- Congressman: McAuliffe victory means gun control a winning message
- Clinton aide admits soliciting disgraced D.C. fundraiser; says actions were legal
- Joel Osteen church victimized in $600K theft
- Obama goes shopping at Gap as minimum-wage thanks
- N.J. woman charged after client dies from black-market butt injections
- CIA chief Brennan ‘determined’ to speak out more this year
- Reset? What reset? U.S.-Russia ties at worst since Cold War
- 9/11 terror recruiter released in Syrian prisoner swap
- D.C. elections board gives green light to marijuana legalization initiative
- Elephants can tell difference between human languages: study
An America drowning in red ink is the land of the free no more
Topic - Franklin Pierce
Who is the only president buried in Washington, D.C.? How many presidents served in the military? Here's the answers and more about America's commander in chief.
Here's a selection of historical tidbits tied to celebrating the beginning of a new term of a president of the United States.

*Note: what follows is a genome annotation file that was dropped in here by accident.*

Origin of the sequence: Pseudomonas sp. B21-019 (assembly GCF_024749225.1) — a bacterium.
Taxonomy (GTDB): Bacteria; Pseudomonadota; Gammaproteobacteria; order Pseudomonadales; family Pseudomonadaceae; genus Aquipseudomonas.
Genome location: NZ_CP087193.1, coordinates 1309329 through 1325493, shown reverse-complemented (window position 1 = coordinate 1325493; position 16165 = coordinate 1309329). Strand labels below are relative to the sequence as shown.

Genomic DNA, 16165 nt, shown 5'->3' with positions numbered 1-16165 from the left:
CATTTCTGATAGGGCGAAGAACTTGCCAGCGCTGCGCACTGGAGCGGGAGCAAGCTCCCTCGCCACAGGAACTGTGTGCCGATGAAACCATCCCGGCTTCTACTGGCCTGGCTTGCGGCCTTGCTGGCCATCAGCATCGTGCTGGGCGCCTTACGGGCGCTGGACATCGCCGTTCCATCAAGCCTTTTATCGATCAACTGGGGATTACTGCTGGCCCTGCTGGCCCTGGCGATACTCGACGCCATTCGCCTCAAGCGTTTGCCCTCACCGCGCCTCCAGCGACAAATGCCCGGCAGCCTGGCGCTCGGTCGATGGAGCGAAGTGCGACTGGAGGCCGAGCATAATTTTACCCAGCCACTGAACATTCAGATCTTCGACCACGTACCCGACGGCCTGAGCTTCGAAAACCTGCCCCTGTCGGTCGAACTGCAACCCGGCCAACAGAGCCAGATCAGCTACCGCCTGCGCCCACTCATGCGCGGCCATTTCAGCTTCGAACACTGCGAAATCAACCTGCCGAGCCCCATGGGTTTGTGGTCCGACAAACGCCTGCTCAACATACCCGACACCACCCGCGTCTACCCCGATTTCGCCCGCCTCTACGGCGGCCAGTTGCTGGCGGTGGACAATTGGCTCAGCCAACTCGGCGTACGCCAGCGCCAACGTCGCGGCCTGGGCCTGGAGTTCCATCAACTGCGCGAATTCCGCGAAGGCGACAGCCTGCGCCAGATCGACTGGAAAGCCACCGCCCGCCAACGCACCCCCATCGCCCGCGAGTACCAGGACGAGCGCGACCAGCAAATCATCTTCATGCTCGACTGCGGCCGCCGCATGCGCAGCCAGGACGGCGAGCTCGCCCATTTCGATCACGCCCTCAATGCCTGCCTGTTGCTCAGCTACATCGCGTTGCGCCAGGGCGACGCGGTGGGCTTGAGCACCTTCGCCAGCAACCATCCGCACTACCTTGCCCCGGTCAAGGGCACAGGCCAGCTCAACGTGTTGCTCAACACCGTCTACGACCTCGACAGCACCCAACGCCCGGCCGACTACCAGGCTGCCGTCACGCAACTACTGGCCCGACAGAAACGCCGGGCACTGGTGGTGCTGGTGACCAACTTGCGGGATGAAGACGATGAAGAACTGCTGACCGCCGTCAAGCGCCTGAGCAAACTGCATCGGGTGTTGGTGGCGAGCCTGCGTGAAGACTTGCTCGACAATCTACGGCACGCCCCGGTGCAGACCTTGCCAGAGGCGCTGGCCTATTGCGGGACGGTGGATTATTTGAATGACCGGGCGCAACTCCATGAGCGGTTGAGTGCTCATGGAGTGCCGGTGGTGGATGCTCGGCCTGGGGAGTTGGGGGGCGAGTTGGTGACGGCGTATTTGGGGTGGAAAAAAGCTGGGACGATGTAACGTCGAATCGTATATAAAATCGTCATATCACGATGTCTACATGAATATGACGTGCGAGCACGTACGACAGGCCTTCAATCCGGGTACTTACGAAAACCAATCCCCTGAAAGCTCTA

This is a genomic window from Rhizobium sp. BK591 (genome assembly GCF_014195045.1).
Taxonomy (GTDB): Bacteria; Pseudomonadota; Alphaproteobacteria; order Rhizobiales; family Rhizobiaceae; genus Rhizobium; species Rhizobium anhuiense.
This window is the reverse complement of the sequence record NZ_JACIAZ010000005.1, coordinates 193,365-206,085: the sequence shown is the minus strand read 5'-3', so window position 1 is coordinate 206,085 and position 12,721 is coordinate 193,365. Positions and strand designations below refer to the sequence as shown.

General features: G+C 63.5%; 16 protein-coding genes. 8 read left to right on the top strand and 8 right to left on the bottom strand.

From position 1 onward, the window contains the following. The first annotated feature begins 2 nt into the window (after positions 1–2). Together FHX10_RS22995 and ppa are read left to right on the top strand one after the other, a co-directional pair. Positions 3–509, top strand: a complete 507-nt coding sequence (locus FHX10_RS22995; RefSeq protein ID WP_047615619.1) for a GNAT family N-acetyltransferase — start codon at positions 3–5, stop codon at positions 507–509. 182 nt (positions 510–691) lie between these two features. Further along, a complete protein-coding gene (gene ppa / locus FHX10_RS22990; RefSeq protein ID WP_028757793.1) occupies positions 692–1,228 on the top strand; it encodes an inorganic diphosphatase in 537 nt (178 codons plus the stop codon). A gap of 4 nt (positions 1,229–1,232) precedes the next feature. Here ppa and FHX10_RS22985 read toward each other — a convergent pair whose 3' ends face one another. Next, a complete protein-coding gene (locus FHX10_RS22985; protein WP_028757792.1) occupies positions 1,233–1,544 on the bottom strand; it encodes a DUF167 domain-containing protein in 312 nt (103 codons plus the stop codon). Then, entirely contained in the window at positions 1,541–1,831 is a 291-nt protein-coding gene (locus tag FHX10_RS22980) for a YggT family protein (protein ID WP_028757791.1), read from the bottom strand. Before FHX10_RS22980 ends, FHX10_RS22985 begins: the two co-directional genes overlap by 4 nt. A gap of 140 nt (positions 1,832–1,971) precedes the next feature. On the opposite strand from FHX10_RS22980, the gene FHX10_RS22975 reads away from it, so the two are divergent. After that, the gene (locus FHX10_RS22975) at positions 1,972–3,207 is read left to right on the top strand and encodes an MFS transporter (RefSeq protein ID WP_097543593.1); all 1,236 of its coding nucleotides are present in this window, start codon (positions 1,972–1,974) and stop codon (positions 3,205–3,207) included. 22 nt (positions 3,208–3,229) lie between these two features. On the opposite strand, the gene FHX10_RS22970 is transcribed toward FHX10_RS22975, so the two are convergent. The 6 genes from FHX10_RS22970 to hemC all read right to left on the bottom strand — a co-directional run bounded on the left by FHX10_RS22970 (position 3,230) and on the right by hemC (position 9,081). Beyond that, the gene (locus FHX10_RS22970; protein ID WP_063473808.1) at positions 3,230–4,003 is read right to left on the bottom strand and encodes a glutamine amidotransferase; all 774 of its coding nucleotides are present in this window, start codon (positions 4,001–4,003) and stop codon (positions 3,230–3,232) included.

The good news is that myths abound about Ronald Reagan, just as they do about other great Americans. If no one cared about Reagan or his legacy, no one would try to glom onto them or reinvent them. Then he would be consigned to the dustbin of history. After all, who makes up folklore about Franklin Pierce?
Nothing says Washington quite like the Willard InterContinental Hotel. Nathaniel Hawthorne once noted: "The Willard Hotel more justly could be called the center of Washington than either the Capitol or the White House or the State Department." Located just a block from the White House in the heart of the nation's capital, the Willard has housed or hosted U.S. presidents for a century and a half, beginning with Franklin Pierce in 1853. The Lincoln family stayed there in the week leading up to his inauguration; Richard Nixon used the Willard for his national campaign headquarters.
To indifferent students of American history, our 11th president, James Knox Polk, may seem to be just another of those semiobscure White House occupants of no particular distinction. However, as Robert W. Merry shows us, he deserves much more than that.